Days are shorter in winter. All that darkness can be boring and worse still is that the weather often confines you to the inside of your house. It might well be the boredom and the vicinity to your cupboards and fridge which induce winter-time sweets eating. But then there are also Halloween and Christmas with their associated sweets. Yes, when the sun goes down the sugar comes out to play.
Tooth decay depends on the frequency of sugar intake like the photoelectric effect depends on the frequency of light.
At times like these, I think back to the advice my dentist gave me regarding sweets: it’s frequency that matters not quantity. Hence, if you’re going to eat sweets, it’s best for your teeth to eat them all in one go, preferably at mealtimes as your teeth are then already being exposed to a food attack. So, when my children ask me for sweets during the day I tell them that they can eat some after dinner.
I must warn you that when mentioning the words light and darkness, frequency and quantity, as we have just done, a physicist is not usually far off to tell you about the way that light can knock electrons out of a material. Here as well, just like the dentist said, it is the frequency of the light and not its quantity which is most important. If a red light (low frequency) does not dislodge electrons from a particular material, then increasing the brightness (quantity) of the red light will not help one bit. Just like eating all your sweets in one fell swoop is quite safe for your teeth. Instead, if it is blue light (high frequency) which dislodges electrons from that specific material, then it doesn’t matter how weak you make the light; so long as it’s blue, it’ll work for you. Analogously, so long as you eat sweets throughout the day, even if it’s only a tiny bit each time, you’ll hurt your teeth.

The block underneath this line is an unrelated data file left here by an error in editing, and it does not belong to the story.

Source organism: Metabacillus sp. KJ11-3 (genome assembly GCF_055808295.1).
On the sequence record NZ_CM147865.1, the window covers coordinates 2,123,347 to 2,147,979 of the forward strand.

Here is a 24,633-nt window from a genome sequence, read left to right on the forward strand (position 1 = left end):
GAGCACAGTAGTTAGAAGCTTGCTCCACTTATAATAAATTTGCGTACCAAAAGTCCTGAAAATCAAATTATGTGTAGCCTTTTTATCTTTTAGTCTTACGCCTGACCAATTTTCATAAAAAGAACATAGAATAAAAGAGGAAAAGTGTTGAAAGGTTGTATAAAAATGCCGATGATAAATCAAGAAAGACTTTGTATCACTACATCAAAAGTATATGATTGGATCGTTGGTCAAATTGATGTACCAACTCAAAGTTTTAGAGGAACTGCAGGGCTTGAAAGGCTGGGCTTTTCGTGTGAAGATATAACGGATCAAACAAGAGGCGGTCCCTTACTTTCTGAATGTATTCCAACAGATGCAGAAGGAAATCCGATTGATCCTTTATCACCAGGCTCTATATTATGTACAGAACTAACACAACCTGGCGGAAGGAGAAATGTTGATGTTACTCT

Isn’t it just a little bit interesting that sweets behave analogous to light? Perhaps this is why we like to eat more of them when it gets dark.